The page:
Monday, February 13, 2006

Paradigmatically Inconvenient Carcinogen

[This post formatting is driving the Dodger(s) nuts.]

The Dodger(s) had assumed the conventional non-carcinogenicity of aspartame because it's a dipeptide of two standard amino acids. It's not that these are nutrients, because vitamins like the chemoprevention studies can increase cancer. It's that these amino acids are substantial parts of diet already, and lots of them around. They are macro nutrients.

However, now we have to rethink. Corn oil causes pancreatic cancer in rats. Shifts in the fat content of diet can alter tumor frequencies. But the Times summary suggests the dosing levels were relatively low compared to shifting sources of caloric intake.

The Ramazzini protocol involves lifetime exposure rather than terminating dosing and the animals at two years.

Although it probably violates copyright, the Dodger(s) couldn't resist the rat in the picture.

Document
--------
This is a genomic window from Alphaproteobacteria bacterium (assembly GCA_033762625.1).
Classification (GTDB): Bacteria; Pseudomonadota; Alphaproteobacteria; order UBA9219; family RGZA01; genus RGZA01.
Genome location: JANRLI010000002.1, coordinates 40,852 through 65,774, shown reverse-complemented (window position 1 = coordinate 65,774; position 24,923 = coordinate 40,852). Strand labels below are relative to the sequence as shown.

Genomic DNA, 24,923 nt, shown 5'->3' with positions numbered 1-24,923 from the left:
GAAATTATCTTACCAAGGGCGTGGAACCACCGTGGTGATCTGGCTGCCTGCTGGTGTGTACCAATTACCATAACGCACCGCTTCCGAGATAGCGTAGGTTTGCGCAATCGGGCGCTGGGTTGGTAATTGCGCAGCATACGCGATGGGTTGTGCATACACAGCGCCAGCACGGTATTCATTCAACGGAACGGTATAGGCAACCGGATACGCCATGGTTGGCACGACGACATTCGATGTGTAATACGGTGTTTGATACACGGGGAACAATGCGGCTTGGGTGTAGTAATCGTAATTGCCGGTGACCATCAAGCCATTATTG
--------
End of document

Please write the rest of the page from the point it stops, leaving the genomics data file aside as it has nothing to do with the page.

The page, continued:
Lowdown on Sweet?

Published: February 12, 2006

WHEN Dr. Morando Soffritti, a cancer researcher in Bologna, Italy, saw the results of his team's seven-year study on aspartame, he knew he was about to be injected into a bitter controversy over this sweetener, one of the most contentiously debated substances ever added to foods and beverages.

A study conducted at an Italian cancer research center, above, has rekindled the debate on aspartame.

Aspartame is sold under the brand names Nutra-Sweet and Equal and is found in such popular products as Diet Coke, Diet Pepsi, Diet Snapple and Sugar Free Kool-Aid. Hundreds of millions of people consume it worldwide. And Dr. Soffritti's study concluded that aspartame may cause the dreaded "c" word: cancer.

The research found that the sweetener was associated with unusually high rates of lymphomas, leukemias and other cancers in rats that had been given doses of it starting at what would be equivalent to four to five 20-ounce bottles of diet soda a day for a 150-pound person. The study, which involved 1,900 laboratory rats and cost $1 million, was conducted at the European Ramazzini Foundation of Oncology and Environmental Sciences, a nonprofit organization that studies cancer-causing substances; Dr. Soffritti is its scientific director.

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